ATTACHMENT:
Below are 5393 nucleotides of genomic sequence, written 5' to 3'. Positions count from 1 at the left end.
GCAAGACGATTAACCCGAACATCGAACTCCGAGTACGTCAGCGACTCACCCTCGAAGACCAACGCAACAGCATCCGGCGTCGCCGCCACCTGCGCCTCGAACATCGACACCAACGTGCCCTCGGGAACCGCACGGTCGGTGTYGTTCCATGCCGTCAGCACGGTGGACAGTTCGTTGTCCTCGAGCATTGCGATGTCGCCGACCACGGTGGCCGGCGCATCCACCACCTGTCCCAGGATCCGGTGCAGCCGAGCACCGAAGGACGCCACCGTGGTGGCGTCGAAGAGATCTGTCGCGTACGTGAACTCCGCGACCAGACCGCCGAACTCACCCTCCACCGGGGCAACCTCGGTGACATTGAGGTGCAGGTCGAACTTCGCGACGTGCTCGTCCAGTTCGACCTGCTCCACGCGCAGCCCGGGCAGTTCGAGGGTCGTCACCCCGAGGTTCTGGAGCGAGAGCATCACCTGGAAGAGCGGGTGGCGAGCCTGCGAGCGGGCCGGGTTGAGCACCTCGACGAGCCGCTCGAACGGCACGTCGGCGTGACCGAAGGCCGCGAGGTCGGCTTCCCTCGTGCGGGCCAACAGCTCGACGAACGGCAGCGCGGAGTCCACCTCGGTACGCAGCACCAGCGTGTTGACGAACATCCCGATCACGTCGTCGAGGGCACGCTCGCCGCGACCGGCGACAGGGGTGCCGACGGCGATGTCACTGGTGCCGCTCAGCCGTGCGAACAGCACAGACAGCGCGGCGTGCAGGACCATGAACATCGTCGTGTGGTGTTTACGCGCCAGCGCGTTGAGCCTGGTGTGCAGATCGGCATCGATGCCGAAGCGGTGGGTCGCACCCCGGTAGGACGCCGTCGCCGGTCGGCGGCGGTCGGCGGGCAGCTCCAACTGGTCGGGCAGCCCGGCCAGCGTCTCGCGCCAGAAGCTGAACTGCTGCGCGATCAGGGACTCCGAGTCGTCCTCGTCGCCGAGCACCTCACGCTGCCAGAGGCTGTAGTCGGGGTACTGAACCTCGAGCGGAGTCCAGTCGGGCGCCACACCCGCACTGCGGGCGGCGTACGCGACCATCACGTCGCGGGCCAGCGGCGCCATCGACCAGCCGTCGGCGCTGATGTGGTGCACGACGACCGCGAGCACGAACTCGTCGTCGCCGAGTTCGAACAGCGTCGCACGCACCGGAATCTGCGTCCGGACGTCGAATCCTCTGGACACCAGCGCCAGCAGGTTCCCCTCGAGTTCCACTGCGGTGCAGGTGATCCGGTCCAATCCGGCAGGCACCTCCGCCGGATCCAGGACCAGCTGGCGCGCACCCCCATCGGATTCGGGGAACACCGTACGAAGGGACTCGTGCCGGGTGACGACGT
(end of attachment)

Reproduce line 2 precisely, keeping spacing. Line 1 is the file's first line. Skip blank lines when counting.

GCAAGACGATTAACCCGAACATCGAACTCCGAGTACGTCAGCGACTCACCCTCGAAGACCAACGCAACAGCATCCGGCGTCGCCGCCACCTGCGCCTCGAACATCGACACCAACGTGCCCTCGGGAACCGCACGGTCGGTGTYGTTCCATGCCGTCAGCACGGTGGACAGTTCGTTGTCCTCGAGCATTGCGATGTCGCCGACCACGGTGGCCGGCGCATCCACCACCTGTCCCAGGATCCGGTGCAGCCGAGCACCGAAGGACGCCACCGTGGTGGCGTCGAAGAGATCTGTCGCGTACGTGAACTCCGCGACCAGACCGCCGAACTCACCCTCCACCGGGGCAACCTCGGTGACATTGAGGTGCAGGTCGAACTTCGCGACGTGCTCGTCCAGTTCGACCTGCTCCACGCGCAGCCCGGGCAGTTCGAGGGTCGTCACCCCGAGGTTCTGGAGCGAGAGCATCACCTGGAAGAGCGGGTGGCGAGCCTGCGAGCGGGCCGGGTTGAGCACCTCGACGAGCCGCTCGAACGGCACGTCGGCGTGACCGAAGGCCGCGAGGTCGGCTTCCCTCGTGCGGGCCAACAGCTCGACGAACGGCAGCGCGGAGTCCACCTCGGTACGCAGCACCAGCGTGTTGACGAACATCCCGATCACGTCGTCGAGGGCACGCTCGCCGCGACCGGCGACAGGGGTGCCGACGGCGATGTCACTGGTGCCGCTCAGCCGTGCGAACAGCACAGACAGCGCGGCGTGCAGGACCATGAACATCGTCGTGTGGTGTTTACGCGCCAGCGCGTTGAGCCTGGTGTGCAGATCGGCATCGATGCCGAAGCGGTGGGTCGCACCCCGGTAGGACGCCGTCGCCGGTCGGCGGCGGTCGGCGGGCAGCTCCAACTGGTCGGGCAGCCCGGCCAGCGTCTCGCGCCAGAAGCTGAACTGCTGCGCGATCAGGGACTCCGAGTCGTCCTCGTCGCCGAGCACCTCACGCTGCCAGAGGCTGTAGTCGGGGTACTGAACCTCGAGCGGAGTCCAGTCGGGCGCCACACCCGCACTGCGGGCGGCGTACGCGACCATCACGTCGCGGGCCAGCGGCGCCATCGACCAGCCGTCGGCGCTGATGTGGTGCACGACGACCGCGAGCACGAACTCGTCGTCGCCGAGTTCGAACAGCGTCGCACGCACCGGAATCTGCGTCCGGACGTCGAATCCTCTGGACACCAGCGCCAGCAGGTTCCCCTCGAGTTCCACTGCGGTGCAGGTGATCCGGTCCAATCCGGCAGGCACCTCCGCCGGATCCAGGACCAGCTGGCGCGCACCCCCATCGGATTCGGGGAACACCGTACGAAGGGACTCGTGCCGGGTGACGACGT